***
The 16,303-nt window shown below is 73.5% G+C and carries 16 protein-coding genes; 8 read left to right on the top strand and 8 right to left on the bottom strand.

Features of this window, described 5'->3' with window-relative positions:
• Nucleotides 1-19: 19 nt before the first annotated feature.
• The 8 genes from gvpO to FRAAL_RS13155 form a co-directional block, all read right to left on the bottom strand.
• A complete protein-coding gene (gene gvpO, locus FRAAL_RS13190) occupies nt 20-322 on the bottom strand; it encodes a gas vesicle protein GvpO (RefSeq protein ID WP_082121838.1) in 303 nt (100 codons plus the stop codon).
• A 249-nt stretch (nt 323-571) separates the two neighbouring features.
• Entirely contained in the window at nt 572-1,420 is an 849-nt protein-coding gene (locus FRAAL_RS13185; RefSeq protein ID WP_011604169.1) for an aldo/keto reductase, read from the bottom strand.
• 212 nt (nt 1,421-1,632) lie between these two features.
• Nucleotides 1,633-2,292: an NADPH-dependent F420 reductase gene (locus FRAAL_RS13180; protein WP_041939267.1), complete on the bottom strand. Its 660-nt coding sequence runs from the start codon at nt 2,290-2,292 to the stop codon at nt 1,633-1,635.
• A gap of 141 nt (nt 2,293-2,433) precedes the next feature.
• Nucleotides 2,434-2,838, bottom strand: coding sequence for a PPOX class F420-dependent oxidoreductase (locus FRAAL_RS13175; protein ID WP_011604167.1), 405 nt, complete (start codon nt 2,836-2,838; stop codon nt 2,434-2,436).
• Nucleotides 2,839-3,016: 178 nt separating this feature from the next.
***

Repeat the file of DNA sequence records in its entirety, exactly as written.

The 16,303-nt window shown below is 73.5% G+C and carries 16 protein-coding genes; 8 read left to right on the top strand and 8 right to left on the bottom strand.

Features of this window, described 5'->3' with window-relative positions:
• Nucleotides 1-19: 19 nt before the first annotated feature.
• The 8 genes from gvpO to FRAAL_RS13155 form a co-directional block, all read right to left on the bottom strand.
• A complete protein-coding gene (gene gvpO, locus FRAAL_RS13190) occupies nt 20-322 on the bottom strand; it encodes a gas vesicle protein GvpO (RefSeq protein ID WP_082121838.1) in 303 nt (100 codons plus the stop codon).
• A 249-nt stretch (nt 323-571) separates the two neighbouring features.
• Entirely contained in the window at nt 572-1,420 is an 849-nt protein-coding gene (locus FRAAL_RS13185; RefSeq protein ID WP_011604169.1) for an aldo/keto reductase, read from the bottom strand.
• 212 nt (nt 1,421-1,632) lie between these two features.
• Nucleotides 1,633-2,292: an NADPH-dependent F420 reductase gene (locus FRAAL_RS13180; protein WP_041939267.1), complete on the bottom strand. Its 660-nt coding sequence runs from the start codon at nt 2,290-2,292 to the stop codon at nt 1,633-1,635.
• A gap of 141 nt (nt 2,293-2,433) precedes the next feature.
• Nucleotides 2,434-2,838, bottom strand: coding sequence for a PPOX class F420-dependent oxidoreductase (locus FRAAL_RS13175; protein ID WP_011604167.1), 405 nt, complete (start codon nt 2,836-2,838; stop codon nt 2,434-2,436).
• Nucleotides 2,839-3,016: 178 nt separating this feature from the next.